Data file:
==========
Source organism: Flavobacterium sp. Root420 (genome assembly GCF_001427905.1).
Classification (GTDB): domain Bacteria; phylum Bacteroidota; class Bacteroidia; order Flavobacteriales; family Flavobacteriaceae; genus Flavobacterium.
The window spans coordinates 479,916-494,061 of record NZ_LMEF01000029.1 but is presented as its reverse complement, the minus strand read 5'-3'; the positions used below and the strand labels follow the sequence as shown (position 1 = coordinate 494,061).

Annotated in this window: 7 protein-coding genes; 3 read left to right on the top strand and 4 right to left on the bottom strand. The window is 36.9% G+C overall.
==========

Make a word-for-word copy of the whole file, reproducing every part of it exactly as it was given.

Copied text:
Source organism: Flavobacterium sp. Root420 (genome assembly GCF_001427905.1).
Classification (GTDB): domain Bacteria; phylum Bacteroidota; class Bacteroidia; order Flavobacteriales; family Flavobacteriaceae; genus Flavobacterium.
The window spans coordinates 479,916-494,061 of record NZ_LMEF01000029.1 but is presented as its reverse complement, the minus strand read 5'-3'; the positions used below and the strand labels follow the sequence as shown (position 1 = coordinate 494,061).

Annotated in this window: 7 protein-coding genes; 3 read left to right on the top strand and 4 right to left on the bottom strand. The window is 36.9% G+C overall.